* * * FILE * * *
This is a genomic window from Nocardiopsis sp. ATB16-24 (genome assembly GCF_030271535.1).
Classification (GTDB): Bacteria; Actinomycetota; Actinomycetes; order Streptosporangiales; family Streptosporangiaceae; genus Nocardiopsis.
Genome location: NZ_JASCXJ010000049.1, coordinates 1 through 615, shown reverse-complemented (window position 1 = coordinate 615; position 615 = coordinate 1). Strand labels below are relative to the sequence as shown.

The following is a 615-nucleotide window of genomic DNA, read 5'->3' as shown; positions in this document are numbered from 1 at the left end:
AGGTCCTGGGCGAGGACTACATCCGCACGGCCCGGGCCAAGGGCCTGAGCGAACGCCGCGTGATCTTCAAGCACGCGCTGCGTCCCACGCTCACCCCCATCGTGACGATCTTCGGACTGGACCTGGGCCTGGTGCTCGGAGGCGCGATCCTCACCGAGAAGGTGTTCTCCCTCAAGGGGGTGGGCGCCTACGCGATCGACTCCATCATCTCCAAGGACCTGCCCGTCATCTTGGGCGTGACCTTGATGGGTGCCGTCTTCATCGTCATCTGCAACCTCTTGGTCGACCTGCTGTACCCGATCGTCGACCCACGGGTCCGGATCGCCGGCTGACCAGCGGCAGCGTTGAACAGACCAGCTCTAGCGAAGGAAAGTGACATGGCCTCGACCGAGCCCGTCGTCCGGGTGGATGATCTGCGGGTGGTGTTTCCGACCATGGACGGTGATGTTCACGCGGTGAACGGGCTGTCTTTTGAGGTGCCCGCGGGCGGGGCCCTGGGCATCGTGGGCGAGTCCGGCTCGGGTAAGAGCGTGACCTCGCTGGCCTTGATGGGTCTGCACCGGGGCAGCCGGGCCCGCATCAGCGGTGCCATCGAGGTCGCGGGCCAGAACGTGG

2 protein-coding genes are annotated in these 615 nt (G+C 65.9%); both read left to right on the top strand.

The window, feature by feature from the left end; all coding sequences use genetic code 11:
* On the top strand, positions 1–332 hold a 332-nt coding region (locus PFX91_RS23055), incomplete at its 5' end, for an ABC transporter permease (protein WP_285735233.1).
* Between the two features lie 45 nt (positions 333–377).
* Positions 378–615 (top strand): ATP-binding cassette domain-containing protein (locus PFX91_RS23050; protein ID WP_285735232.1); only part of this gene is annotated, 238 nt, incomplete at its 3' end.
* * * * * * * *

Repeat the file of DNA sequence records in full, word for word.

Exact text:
This is a genomic window from Nocardiopsis sp. ATB16-24 (genome assembly GCF_030271535.1).
Classification (GTDB): Bacteria; Actinomycetota; Actinomycetes; order Streptosporangiales; family Streptosporangiaceae; genus Nocardiopsis.
Genome location: NZ_JASCXJ010000049.1, coordinates 1 through 615, shown reverse-complemented (window position 1 = coordinate 615; position 615 = coordinate 1). Strand labels below are relative to the sequence as shown.

The following is a 615-nucleotide window of genomic DNA, read 5'->3' as shown; positions in this document are numbered from 1 at the left end:
AGGTCCTGGGCGAGGACTACATCCGCACGGCCCGGGCCAAGGGCCTGAGCGAACGCCGCGTGATCTTCAAGCACGCGCTGCGTCCCACGCTCACCCCCATCGTGACGATCTTCGGACTGGACCTGGGCCTGGTGCTCGGAGGCGCGATCCTCACCGAGAAGGTGTTCTCCCTCAAGGGGGTGGGCGCCTACGCGATCGACTCCATCATCTCCAAGGACCTGCCCGTCATCTTGGGCGTGACCTTGATGGGTGCCGTCTTCATCGTCATCTGCAACCTCTTGGTCGACCTGCTGTACCCGATCGTCGACCCACGGGTCCGGATCGCCGGCTGACCAGCGGCAGCGTTGAACAGACCAGCTCTAGCGAAGGAAAGTGACATGGCCTCGACCGAGCCCGTCGTCCGGGTGGATGATCTGCGGGTGGTGTTTCCGACCATGGACGGTGATGTTCACGCGGTGAACGGGCTGTCTTTTGAGGTGCCCGCGGGCGGGGCCCTGGGCATCGTGGGCGAGTCCGGCTCGGGTAAGAGCGTGACCTCGCTGGCCTTGATGGGTCTGCACCGGGGCAGCCGGGCCCGCATCAGCGGTGCCATCGAGGTCGCGGGCCAGAACGTGG

2 protein-coding genes are annotated in these 615 nt (G+C 65.9%); both read left to right on the top strand.

The window, feature by feature from the left end; all coding sequences use genetic code 11:
* On the top strand, positions 1–332 hold a 332-nt coding region (locus PFX91_RS23055), incomplete at its 5' end, for an ABC transporter permease (protein WP_285735233.1).
* Between the two features lie 45 nt (positions 333–377).
* Positions 378–615 (top strand): ATP-binding cassette domain-containing protein (locus PFX91_RS23050; protein ID WP_285735232.1); only part of this gene is annotated, 238 nt, incomplete at its 3' end.